Tap water quality in England and Wales is at an all time high, according to a watchdog report.
Nearly all the water tested last year met national and European Union standards proving the public can trust their supply, said the Drinking Water Inspectorate (DWI).
A total of 99.87% of 2.9 million tests on water in England and Wales last year met the standards - compared to 99.86% the previous year.
Water from 26 water companies supplying 52.7 million people, was tested.
Jeni Colbourne, the DWI's new chief inspector, said: "We have one of the strictest drinking water safety regimes in the world, and tens of millions of people who drink tap water every day are reaping the
Less than 4,000 samples failed to meet the water quality standard - compared to 37,000 a decade ago.
And none of the failures were serious enough to pose a health risk, the report said.
Nitrite - from disinfectant used to stop bacteria forming between the treatment works and the tap - accounted for most of the breaches in standards.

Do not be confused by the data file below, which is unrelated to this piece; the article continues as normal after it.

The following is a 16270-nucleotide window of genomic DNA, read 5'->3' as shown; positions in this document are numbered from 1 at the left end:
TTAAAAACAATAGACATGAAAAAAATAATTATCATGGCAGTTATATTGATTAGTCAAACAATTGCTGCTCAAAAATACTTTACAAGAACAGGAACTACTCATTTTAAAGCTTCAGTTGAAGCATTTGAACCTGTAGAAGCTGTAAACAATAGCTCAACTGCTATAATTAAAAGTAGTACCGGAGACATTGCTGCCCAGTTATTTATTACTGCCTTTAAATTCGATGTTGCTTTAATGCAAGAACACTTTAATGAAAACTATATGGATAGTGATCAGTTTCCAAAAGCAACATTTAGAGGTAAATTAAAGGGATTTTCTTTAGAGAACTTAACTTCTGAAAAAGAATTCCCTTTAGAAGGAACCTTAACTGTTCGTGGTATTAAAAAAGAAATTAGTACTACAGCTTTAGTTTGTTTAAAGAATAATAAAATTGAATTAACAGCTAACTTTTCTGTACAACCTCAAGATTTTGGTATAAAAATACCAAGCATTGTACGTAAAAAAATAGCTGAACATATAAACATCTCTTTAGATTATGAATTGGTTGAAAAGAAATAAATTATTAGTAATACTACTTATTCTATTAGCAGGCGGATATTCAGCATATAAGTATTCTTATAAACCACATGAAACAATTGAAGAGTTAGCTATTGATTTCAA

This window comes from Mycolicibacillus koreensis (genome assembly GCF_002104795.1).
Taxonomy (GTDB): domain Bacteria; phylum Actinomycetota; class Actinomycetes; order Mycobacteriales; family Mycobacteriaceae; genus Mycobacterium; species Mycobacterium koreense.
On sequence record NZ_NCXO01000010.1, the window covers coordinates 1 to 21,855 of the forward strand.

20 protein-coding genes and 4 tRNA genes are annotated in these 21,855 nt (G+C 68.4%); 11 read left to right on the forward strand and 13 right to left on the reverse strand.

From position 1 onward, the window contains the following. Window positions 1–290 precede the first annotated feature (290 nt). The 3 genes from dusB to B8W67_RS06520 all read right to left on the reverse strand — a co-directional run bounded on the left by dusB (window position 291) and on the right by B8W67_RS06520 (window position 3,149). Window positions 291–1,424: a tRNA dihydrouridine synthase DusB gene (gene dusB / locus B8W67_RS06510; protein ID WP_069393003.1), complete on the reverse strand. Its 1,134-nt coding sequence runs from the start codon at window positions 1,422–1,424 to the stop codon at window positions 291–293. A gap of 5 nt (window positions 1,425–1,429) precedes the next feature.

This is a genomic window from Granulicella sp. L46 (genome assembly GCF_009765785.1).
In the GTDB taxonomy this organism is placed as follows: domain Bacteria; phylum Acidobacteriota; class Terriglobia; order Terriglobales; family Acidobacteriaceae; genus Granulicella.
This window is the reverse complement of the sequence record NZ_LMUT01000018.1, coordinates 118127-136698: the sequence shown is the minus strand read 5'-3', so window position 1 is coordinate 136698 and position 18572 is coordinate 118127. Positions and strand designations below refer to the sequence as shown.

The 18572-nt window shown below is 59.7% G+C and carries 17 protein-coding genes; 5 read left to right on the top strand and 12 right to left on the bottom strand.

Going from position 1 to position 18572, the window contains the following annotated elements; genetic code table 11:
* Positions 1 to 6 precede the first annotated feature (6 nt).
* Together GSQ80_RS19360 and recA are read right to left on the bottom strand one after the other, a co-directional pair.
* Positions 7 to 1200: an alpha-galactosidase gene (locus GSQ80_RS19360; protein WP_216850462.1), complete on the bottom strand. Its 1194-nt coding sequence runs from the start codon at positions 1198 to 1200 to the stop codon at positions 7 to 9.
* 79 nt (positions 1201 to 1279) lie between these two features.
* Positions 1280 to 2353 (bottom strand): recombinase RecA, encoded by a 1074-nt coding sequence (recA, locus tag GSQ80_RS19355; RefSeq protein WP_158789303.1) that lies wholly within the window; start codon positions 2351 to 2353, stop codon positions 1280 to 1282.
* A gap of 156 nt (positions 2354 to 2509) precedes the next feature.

Bottled water merits
The results prompted the watchdog to question the merit of the £1bn spent by Britons each year on bottled water.
And it pointed out that bottled water is 1,000 times more expensive than tap water.
Deputy chief inspector Claire Jackson said while bottled water had a shelf life of two years tap water was fresh daily.
But the difference between tap and mineral water is clear, said the Natural Mineral Water Information Service.
Spokeswoman Jo Jacobius said: "The choice between the two is whether you want your water naturally clean or chemically cleaned."
Environment Minister Elliot Morley said the findings reflected the rigorous enforcement by DWI.
Ten water companies fell below the 99.87% average for water quality in England
and Wales last year.
They included Anglia Water Services, which scored 99.63%, South East Water
at 99.78%, and United Utilities in north west England at 99.81%.